Personal injury lawsuits are inherently complex. This is why individuals who are injured will turn to the expertise and guidance of a personal injury attorney. An attorney can gather key pieces of information to help build a case and win their client the compensation they deserve.
However, while an attorney is extremely helpful in a personal injury claim, they are only as effective as the information provided to them by the plaintiff. It is important that injured parties share all of the details regarding their claim with their attorney. Even information that may not seem relevant can affect a lawyer’s strategy.
5 Things to Tell Your Personal Injury Attorney
These five key pieces of information should be presented to an attorney at the initial consultation. This information helps the attorney not only create a strategy, but determine if there is a viable case.
- Previous Injuries – Most people neglect to tell their attorney about past injuries because they are worried it will affect their case. However, hiding previous injuries or accidents can actually make proving the existing claim more difficult, and the insurance company will have a valid reason to deny the plaintiff’s claim. An attorney must know about any previous injuries or accidents so they can specifically prove that the latest injury is not directly related to previously existing injuries.
- When the Injury Happened – The date and time the injury occurred is important. Because there is a strict statute of limitations for Tort claims, an attorney must verify that the statute of limitations has not run out. Also, having the exact date and time will help the attorney gather evidence.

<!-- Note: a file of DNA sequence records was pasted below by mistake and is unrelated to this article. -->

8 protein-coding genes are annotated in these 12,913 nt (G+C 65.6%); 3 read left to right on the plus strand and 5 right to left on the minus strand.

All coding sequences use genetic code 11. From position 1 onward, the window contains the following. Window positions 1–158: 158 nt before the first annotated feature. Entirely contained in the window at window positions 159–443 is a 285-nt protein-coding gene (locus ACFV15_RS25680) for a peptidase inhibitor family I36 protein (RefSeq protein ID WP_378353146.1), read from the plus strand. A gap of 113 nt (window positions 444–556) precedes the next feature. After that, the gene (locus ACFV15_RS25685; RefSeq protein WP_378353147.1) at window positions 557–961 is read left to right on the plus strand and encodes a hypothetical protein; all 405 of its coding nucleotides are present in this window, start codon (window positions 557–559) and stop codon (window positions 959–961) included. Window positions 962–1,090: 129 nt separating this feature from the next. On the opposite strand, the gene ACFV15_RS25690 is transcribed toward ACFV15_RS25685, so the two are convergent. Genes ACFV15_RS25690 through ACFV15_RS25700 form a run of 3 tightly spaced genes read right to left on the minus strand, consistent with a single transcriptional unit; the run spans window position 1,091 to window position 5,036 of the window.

- Contact – If the other party’s insurance or an attorney has already contacted the plaintiff, the attorney needs to know. This could be considered an admission of fault, which will make it easier for the attorney to prove their case.
- Bankruptcy – If a plaintiff is in the process of filing bankruptcy or plans to file in the future, their lawsuit settlement could become part of their estate – which means the money will go to creditors instead of the plaintiff. Most plaintiffs are in dire financial situations by the time they contact an attorney; therefore, it is not uncommon for one to contemplate bankruptcy. By telling a personal injury attorney about a pending bankruptcy, the personal injury attorney can work with the bankruptcy attorney to secure a portion of the settlement, keeping it away from the creditors.
- Additional Injuries – Just like previous injuries, if the plaintiff has suffered from injuries after the accident, they must tell their attorney. Opposing counsel can use the additional injuries to claim the plaintiff is trying to secure compensation, and the personal injury attorney must be prepared to dispute this.
Injured? Contact a Personal Injury Attorney at Malman Law
If you or a loved one was injured, contact a personal injury attorney at Malman Law. We can help you explore your options for receiving compensation. Schedule a free consultation by dialing 888-625-6265 or by filling out an online contact form.